Norton is tipping an increase in the number of small businesses taking out insurance against cyber attacks.
A survey of more than 1000 small business owners and operators revealed “some quite interesting data" about the uptake of cyber insurance (cover for the costs associated with an attack) by businesses, according to Mark Gorrie, Pacific region director of Symantec's Norton business unit.
Only 14 percent of small businesses said they already had cyber insurance. That number masks a big difference between what are sometimes called microbusinesses (one to five employees) where just five percent have cover, and their slightly larger counterparts. Almost a third (30 percent) of businesses with six to 20 employees have cover.
Related findings were that businesses with at least one in-house server are more likely (23 percent) to have cyber insurance, as are those with turnover of at least $1 million or annual IT expenditure of $6000 or more (30 percent).
Regardless of their size, more small businesses are likely to take out a policy during 2017: eight percent of microbusinesses and 33 percent of those with at least six employees are planning to get cover next year.
Nineteen percent of businesses that currently have or have held a cyber insurance policy have made a claim. Gorrie pointed out that this situation contrasts with other types of insurance (such as against fire or theft) where it is very common to have cover but claim rates are relatively low.
One possibility is that small business owners don’t realise how crippling a cyber attack can be. According to Gorrie, the cost of dealing with mandatory breach notifications (a legal requirement to inform customers and other parties of security breaches) in certain US states has driven some affected small businesses to the wall. The Australian Government has recently introduced similarly legislation into parliament, and “I think the numbers [in favour of having insurance] will start to stack up in that situation,” Gorrie told BIT.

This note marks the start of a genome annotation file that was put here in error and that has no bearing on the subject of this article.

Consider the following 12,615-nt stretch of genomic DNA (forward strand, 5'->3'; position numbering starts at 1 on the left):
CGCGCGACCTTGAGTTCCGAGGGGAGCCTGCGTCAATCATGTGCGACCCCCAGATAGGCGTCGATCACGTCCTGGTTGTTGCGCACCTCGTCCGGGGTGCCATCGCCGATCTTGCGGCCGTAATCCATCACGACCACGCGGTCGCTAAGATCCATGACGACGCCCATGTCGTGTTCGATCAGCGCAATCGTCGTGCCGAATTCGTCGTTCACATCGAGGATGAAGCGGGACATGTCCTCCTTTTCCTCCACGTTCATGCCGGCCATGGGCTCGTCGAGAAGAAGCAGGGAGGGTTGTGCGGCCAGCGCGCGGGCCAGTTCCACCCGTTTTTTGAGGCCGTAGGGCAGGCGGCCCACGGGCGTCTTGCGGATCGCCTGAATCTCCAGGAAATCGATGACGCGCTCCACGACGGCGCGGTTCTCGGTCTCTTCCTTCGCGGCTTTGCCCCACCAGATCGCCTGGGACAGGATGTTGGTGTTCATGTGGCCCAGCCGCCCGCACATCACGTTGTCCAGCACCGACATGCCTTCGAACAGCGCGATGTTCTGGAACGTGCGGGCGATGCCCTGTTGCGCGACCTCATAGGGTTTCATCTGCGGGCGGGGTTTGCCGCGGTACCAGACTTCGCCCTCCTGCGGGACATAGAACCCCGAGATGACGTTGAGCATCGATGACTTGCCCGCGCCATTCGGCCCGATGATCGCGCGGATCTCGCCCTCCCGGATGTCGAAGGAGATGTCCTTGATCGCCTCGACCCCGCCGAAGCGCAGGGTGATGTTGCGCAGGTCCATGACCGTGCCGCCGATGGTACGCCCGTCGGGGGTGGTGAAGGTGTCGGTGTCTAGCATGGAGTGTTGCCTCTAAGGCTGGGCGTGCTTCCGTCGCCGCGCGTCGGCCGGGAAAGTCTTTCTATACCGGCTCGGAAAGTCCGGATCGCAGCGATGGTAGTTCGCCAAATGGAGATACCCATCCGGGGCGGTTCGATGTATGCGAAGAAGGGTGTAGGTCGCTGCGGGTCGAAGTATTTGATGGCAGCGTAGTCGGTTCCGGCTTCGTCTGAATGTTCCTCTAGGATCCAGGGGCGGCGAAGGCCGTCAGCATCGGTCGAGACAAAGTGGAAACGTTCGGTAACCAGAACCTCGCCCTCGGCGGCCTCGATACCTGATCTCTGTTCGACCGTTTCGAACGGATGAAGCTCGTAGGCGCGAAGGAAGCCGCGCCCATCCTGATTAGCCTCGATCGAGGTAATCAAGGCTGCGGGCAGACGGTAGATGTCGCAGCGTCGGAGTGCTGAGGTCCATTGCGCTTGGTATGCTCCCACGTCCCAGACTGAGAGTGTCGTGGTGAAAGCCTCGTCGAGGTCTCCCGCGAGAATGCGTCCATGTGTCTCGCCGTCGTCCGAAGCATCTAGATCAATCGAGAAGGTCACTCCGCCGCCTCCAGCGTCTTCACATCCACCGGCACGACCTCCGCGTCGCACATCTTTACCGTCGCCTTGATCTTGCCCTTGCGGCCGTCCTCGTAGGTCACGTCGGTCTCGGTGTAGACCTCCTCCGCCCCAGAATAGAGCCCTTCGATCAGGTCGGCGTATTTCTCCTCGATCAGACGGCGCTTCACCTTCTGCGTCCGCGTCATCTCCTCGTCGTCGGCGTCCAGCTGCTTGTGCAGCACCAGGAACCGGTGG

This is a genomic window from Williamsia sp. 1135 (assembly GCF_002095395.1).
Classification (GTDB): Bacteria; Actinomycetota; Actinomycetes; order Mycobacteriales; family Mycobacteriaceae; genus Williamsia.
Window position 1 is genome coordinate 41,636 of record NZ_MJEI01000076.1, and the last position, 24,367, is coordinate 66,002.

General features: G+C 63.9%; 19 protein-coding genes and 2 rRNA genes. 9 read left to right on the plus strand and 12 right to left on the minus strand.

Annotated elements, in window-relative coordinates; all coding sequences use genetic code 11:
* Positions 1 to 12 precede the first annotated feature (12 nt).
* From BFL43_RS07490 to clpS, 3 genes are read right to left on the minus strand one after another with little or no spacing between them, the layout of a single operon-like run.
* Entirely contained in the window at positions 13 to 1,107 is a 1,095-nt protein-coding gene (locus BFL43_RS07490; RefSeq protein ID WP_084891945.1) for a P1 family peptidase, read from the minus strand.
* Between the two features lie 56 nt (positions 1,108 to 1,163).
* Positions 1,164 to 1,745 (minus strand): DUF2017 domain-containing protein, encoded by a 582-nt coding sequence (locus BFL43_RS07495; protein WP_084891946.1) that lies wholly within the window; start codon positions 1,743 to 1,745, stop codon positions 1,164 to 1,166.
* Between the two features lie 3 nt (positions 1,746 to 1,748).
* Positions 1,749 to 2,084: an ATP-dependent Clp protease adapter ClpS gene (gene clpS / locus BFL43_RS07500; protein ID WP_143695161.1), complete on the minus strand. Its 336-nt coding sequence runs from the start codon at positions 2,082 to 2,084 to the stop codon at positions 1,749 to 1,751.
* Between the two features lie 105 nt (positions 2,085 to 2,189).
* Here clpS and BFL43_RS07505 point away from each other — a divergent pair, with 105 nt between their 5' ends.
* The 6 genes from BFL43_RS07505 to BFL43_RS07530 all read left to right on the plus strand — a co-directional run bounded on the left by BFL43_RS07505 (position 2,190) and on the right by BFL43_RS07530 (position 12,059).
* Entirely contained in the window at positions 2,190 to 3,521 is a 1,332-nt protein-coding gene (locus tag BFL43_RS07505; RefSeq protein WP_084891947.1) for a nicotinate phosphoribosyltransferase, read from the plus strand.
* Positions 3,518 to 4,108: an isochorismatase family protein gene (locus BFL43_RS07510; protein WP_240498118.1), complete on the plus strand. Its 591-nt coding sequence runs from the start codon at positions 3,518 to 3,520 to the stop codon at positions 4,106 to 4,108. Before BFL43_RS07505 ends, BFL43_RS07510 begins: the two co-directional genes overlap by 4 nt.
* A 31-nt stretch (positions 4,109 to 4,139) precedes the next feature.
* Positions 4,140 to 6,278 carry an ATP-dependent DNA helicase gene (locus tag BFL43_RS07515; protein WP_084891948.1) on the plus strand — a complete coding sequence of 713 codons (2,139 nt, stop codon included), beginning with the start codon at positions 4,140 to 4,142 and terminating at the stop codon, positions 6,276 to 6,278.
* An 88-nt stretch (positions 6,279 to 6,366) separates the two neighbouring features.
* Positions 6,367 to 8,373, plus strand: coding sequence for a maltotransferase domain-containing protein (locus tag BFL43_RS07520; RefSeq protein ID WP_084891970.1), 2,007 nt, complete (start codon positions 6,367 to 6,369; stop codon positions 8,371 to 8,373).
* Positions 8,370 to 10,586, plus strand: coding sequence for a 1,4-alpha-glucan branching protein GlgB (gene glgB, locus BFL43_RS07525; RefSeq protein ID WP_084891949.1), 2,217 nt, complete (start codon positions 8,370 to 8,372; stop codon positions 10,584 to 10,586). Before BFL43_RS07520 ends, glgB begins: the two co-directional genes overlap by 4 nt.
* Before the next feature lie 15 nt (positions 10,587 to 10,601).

"Insurance is not your sole defence," he warned, and Norton still recommends endpoint protection. Insurance companies will probably offer discounts to policyholders following good practices, and charge more to renew a policy after a claim – as happens with several other types of insurance – he suggested.
But cyber insurance could be an affordable mitigation for small businesses that can’t afford the sophisticated and expensive technological protections that are within the financial reach of larger organisations.
Norton and its parent company are working with insurers such as CGU to provide bundles of products and services to reduce the risk associated with cyberattacks and quickly recover from the financial cost of cyber events.
“Cyber security has become one of the biggest issues facing small to medium size businesses and individuals today and it's not going away. At CGU, our role is to help our customers mitigate against potential risks that could essentially put them out of business,” said CGU national underwriting manager for professional risks Najibi Bisso.
“At CGU, we understand how important it is for small businesses to protect themselves from the threat of a cyberattack and that's why we’ve developed a CGU Cyber Defence product which provides broad coverage for customers and includes a cyber incident response service. Cyberattacks aren't going away so, if you're a business with a digital presence, make sure you're protected for when an event occurs.”